- More veggies and some fruit. Don’t stop at greens. Eat 3-5 more servings of other veg and 1-2 serves of fruit, with one serve being about ½ a cup. Fruit and veggies are full of fibre and antioxidants. Fibre slows the release of glucose from your meal and antioxidants help protect against inflammation. Include a variety of different colours in your diet to get the full range of antioxidants.There is plenty to choose from: berries (especially blueberries), kiwi, pomegranate, stone fruit, citrus, red capsicum, tomato, beetroot, eggplant, radicchio, celery, cucumber, green capsicum, snow peas, green beans, broad beans, peas, avocado, squash, zucchini, okra, pumpkin, sweet potato, carrot, red cabbage, green cabbage, cauliflower, brussel sprouts, collard greens, kale, kohlrabi, wombok, witlof, bok choy, pak choy, choi sum, broccoli, asparagus, artichoke, radish, daikon, turnip, swede.The recipe books Plenty and Plenty More are a great place to start for delicious ways to cook all these veggies. You’ll be hooked before you know it.
- Spices and herbs. How to make your veggies and proteins taste good? Add loads of spices and herbs. Toss veg in ground cumin, coriander and cayenne before roasting, sprinkle lamb with dried oregano and lemon before grilling, and add loads of basil, parsley, dill, mint or coriander to salads.Add cinnamon to food as often as possible for added blood sugar control (great with coconut yoghurt and berries or in chia coconut milk pudding). Drink a chai tea or licorice and cinnamon herbal blend between meals or with a snack to curb sugar cravings.
- Plan ahead. Planning ahead is your secret weapon for success. This stops you reaching for a sugary treats or getting caught out with nothing to eat. Find recipes and write down a plan for the meals you will have each day. Write a shopping list and go out and buy everything you need.Next, have a cooking and prep day where you chop, prep, cook, and portion everything you need for the week. Freeze some meals and have ingredients prepped and ready to throw into the pot or pan. If you don’t like cooking, learn to like it or find an online meal delivery service that prepares quality food and ask them if they can cater to your needs.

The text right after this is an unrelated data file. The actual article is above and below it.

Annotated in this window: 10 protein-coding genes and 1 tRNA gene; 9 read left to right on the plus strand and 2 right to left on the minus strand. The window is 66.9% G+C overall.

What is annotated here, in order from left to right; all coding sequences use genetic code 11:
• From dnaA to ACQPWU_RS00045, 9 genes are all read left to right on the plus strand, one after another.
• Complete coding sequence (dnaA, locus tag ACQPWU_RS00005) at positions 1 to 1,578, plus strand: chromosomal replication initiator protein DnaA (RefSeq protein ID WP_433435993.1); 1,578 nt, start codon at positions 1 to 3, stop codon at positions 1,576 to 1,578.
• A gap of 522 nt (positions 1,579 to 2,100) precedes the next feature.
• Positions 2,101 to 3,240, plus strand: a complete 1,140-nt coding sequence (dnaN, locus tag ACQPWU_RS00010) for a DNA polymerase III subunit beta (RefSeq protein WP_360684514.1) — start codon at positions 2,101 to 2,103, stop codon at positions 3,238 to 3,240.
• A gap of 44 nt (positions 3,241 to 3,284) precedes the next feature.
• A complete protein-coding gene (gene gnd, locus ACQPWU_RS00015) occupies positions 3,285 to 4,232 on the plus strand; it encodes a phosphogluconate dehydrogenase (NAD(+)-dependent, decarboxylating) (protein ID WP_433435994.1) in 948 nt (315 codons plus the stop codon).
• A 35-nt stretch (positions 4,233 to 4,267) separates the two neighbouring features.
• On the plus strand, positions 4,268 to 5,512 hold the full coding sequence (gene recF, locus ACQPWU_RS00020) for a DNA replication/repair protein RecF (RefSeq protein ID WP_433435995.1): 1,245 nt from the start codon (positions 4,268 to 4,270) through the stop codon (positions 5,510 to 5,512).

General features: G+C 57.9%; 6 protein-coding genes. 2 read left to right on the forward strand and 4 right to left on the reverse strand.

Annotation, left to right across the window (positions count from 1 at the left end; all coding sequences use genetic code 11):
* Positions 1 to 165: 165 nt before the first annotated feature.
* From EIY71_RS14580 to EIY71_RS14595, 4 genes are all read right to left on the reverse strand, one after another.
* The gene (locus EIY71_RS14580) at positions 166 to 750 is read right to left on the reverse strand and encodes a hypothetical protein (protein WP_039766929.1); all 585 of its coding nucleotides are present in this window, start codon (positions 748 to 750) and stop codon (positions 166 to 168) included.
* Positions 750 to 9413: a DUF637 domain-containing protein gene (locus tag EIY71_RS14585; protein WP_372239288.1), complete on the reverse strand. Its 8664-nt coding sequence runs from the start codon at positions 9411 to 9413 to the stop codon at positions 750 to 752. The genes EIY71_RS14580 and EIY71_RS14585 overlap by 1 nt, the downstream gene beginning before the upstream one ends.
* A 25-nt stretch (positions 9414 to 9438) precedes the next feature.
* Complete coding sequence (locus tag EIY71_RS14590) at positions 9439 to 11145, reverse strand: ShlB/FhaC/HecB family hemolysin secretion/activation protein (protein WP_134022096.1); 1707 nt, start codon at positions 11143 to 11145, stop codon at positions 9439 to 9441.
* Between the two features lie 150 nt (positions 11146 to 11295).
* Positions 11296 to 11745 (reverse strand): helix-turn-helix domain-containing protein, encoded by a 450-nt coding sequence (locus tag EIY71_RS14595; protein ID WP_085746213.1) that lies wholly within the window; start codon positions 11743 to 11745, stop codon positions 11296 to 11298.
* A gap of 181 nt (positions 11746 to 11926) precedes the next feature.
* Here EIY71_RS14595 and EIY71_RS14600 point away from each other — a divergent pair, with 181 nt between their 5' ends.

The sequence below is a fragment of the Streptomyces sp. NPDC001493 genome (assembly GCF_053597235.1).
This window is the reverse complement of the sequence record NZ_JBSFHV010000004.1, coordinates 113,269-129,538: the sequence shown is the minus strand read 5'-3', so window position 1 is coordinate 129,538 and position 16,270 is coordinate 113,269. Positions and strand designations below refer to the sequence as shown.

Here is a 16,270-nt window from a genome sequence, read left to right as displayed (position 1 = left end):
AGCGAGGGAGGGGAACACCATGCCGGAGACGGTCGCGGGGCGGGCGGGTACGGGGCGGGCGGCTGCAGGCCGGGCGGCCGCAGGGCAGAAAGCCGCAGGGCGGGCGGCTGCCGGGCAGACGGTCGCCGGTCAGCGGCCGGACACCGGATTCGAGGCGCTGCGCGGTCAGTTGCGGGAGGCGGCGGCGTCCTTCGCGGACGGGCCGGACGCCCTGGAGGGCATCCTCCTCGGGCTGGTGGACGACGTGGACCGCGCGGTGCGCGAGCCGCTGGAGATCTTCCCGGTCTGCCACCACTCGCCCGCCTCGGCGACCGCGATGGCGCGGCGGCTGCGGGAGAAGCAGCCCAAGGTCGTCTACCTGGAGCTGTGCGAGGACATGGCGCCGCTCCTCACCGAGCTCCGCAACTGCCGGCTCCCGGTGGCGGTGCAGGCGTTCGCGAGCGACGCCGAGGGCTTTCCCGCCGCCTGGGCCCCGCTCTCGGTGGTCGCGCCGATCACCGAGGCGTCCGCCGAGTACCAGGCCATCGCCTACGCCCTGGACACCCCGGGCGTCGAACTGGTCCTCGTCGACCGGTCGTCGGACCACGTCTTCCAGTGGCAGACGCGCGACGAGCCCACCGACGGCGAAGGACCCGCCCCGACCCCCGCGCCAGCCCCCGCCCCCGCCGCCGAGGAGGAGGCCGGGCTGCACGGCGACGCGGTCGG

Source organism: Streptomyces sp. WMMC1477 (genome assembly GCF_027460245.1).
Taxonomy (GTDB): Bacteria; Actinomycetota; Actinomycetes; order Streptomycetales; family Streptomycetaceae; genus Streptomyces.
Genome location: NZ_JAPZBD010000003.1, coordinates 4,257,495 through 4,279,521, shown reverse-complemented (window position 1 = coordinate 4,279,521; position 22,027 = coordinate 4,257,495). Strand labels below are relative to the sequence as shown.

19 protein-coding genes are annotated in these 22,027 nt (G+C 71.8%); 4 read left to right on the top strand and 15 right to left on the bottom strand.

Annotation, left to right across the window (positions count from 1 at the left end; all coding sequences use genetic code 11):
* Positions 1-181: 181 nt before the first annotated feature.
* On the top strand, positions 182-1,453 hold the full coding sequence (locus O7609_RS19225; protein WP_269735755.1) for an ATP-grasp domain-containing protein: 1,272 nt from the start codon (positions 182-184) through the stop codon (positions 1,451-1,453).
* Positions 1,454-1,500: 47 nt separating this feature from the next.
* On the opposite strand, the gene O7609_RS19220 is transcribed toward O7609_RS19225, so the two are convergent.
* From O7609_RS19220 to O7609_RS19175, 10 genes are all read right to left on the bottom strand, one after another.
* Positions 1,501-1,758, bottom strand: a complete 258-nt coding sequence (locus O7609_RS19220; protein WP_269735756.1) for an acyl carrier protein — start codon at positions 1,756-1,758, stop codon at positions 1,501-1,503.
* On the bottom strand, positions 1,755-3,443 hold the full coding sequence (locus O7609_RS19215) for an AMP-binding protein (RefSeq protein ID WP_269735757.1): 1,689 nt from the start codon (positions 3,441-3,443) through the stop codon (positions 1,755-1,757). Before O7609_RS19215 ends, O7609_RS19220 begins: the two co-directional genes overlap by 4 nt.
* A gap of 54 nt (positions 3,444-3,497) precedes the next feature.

Step 3. When the two weeks are up reintroduce limited carbohydrates.
Once you have completed your two-week sugar detox continue to limit sugar, refined grains and alcohol while slowly reintroducing carbohydrates that have a low-glycaemic load. Stick to these guidelines for best results:
- Limit bread to two slices per day (maximum) and choose dense, whole grain bread. Steer clear of wheat unless it is long-fermented sourdough bread, because wheat causes inflammation in the gut. Look for a bakery in your local area that uses a 24-hour fermentation process for their sourdough loaves.
- Exclude all refined grains (especially wheat and corn products) but begin to introduce selected wholegrains back into your diet. Choose from brown basmati rice, whole oats, pearly barley, farro, quinoa and buckwheat. These elicit a gentler rise to your blood sugar than refined grains and are less inflammatory.They should be gently boiled in water until cooked, not eaten in the puffed form (this is a form of refining). Occasional white rice is ok but choose basmati rice and lower the carbohydrate content by roasting it prior to cooking; stir it around in a dry pan for a few minutes (until it begins to smell nutty) before cooking as usual.